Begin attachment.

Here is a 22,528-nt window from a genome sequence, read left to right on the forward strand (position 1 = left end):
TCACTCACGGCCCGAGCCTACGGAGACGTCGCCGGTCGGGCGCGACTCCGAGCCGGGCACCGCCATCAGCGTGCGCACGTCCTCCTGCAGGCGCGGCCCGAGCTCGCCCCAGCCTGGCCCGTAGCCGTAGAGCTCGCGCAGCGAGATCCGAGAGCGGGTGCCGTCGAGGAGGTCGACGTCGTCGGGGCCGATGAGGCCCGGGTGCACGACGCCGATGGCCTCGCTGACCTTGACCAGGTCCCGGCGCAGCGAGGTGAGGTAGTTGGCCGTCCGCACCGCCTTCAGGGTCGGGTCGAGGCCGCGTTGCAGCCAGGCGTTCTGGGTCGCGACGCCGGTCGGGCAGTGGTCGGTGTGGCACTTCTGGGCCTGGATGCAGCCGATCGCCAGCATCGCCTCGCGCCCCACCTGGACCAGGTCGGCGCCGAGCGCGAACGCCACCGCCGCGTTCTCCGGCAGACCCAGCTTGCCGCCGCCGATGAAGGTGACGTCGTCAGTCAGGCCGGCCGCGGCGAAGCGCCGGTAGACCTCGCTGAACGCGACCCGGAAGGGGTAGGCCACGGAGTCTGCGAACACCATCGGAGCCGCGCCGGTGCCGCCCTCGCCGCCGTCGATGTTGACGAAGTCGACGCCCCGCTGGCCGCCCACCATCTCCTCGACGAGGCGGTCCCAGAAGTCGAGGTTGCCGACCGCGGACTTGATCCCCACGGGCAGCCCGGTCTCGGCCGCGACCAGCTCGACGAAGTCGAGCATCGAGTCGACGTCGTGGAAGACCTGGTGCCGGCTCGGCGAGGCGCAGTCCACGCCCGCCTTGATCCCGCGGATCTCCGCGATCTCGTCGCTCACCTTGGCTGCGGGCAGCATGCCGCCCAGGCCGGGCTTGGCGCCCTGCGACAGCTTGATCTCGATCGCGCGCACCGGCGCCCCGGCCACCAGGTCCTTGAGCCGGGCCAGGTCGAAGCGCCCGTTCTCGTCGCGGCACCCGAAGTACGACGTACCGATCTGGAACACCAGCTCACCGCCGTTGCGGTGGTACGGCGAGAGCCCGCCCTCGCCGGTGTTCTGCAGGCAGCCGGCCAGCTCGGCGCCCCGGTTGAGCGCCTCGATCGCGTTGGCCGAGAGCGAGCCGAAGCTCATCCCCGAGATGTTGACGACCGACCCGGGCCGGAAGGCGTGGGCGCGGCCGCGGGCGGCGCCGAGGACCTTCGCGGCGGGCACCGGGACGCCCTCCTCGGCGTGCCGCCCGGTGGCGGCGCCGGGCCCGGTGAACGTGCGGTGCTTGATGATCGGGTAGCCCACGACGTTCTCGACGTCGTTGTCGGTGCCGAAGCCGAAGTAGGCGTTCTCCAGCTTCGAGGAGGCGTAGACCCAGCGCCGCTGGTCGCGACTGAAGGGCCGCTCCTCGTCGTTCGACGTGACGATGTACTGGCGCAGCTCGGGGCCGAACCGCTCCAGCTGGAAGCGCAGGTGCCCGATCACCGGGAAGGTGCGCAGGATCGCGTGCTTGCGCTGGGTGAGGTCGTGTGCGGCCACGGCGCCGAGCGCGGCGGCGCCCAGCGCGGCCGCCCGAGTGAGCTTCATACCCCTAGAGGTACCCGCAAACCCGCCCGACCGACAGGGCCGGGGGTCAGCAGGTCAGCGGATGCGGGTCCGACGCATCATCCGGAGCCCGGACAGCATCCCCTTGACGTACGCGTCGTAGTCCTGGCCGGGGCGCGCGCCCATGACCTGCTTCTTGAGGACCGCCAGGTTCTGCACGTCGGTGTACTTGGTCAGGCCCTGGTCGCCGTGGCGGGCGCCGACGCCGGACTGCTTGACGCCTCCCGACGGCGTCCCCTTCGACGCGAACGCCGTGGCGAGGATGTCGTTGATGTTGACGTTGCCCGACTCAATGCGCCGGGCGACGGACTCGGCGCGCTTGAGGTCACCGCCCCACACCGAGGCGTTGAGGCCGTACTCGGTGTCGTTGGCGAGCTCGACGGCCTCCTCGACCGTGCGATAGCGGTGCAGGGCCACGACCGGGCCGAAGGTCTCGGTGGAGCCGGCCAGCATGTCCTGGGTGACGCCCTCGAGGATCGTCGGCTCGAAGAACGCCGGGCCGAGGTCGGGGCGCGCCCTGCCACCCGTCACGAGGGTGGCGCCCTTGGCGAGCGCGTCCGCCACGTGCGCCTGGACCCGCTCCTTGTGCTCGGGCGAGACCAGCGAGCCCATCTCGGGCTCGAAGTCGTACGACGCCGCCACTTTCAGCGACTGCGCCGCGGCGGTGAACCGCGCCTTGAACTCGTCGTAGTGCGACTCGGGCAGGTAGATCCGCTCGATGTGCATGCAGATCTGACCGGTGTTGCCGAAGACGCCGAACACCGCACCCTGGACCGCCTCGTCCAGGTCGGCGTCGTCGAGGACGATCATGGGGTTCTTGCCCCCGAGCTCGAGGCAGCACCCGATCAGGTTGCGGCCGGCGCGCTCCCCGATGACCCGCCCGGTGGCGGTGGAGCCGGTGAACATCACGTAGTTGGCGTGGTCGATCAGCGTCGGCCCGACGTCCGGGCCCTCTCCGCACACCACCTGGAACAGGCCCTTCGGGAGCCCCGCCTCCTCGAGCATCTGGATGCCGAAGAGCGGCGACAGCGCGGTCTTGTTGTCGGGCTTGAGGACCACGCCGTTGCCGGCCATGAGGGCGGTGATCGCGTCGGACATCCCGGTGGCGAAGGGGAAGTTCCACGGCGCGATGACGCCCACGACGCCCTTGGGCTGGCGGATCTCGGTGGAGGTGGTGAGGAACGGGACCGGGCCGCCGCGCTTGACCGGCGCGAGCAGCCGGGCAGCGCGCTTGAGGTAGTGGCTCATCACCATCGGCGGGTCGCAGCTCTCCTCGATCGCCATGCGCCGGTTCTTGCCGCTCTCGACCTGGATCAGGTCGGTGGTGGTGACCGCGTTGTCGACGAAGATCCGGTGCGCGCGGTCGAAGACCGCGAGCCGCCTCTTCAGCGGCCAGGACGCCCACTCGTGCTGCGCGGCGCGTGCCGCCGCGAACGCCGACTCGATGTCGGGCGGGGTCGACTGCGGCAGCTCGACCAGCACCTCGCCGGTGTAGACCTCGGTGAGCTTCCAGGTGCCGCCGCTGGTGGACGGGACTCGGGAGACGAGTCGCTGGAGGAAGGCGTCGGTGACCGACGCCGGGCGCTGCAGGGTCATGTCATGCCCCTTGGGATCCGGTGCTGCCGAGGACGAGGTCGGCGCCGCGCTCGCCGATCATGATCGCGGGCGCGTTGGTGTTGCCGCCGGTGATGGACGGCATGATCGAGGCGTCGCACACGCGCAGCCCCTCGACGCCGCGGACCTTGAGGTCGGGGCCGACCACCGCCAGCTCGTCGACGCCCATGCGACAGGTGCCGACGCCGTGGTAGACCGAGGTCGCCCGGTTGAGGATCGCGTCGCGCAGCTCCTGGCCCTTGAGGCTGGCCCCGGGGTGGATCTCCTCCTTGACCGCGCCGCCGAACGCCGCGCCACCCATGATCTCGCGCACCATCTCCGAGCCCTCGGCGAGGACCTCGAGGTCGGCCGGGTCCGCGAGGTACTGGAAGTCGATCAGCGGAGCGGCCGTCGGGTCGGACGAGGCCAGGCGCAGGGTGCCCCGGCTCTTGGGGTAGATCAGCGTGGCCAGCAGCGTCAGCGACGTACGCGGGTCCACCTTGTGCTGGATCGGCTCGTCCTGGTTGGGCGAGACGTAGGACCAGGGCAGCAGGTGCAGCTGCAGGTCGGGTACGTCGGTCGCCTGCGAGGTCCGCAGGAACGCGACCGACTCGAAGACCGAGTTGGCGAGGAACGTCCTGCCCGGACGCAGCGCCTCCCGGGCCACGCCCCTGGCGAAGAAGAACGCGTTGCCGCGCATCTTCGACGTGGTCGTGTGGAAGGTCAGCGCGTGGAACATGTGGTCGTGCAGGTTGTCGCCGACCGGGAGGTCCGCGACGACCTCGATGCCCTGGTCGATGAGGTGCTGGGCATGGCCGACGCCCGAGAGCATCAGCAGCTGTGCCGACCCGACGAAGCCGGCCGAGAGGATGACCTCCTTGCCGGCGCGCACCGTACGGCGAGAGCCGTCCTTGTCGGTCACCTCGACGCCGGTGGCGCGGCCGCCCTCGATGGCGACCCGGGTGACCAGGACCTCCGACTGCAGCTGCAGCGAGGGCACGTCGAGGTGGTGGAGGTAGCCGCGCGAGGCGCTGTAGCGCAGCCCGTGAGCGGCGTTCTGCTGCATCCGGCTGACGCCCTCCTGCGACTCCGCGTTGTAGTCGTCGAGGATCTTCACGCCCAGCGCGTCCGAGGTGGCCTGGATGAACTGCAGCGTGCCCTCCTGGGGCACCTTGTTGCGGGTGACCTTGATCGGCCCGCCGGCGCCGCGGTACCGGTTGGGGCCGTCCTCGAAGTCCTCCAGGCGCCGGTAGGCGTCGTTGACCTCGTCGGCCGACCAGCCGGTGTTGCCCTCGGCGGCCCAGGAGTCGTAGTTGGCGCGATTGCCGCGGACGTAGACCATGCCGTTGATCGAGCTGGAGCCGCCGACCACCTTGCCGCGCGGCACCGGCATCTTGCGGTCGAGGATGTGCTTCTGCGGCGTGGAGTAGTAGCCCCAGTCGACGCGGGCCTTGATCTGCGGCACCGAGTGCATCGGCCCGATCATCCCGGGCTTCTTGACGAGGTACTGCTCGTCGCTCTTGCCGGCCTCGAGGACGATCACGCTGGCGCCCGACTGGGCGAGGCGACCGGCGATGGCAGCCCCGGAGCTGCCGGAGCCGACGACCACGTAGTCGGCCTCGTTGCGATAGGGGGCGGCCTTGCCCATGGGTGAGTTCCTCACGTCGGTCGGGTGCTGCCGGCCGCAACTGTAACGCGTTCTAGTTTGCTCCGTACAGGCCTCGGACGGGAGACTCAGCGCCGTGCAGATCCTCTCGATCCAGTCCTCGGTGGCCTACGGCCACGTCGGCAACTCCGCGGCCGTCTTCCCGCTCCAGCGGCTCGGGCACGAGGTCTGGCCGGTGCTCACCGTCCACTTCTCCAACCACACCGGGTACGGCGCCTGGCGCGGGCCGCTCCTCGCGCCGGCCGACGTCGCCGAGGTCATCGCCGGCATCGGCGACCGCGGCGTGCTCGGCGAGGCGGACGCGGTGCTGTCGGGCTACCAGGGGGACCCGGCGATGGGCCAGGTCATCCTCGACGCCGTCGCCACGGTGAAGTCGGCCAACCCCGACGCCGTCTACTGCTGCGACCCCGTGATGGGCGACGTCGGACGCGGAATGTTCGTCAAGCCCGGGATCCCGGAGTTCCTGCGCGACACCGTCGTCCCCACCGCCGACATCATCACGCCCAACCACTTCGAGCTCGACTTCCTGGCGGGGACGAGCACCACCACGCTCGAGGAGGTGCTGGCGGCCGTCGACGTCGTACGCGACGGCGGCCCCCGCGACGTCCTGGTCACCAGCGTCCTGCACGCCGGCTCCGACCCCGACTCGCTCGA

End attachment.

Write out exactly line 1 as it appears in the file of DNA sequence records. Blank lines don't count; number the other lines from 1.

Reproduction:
Here is a 22,528-nt window from a genome sequence, read left to right on the forward strand (position 1 = left end):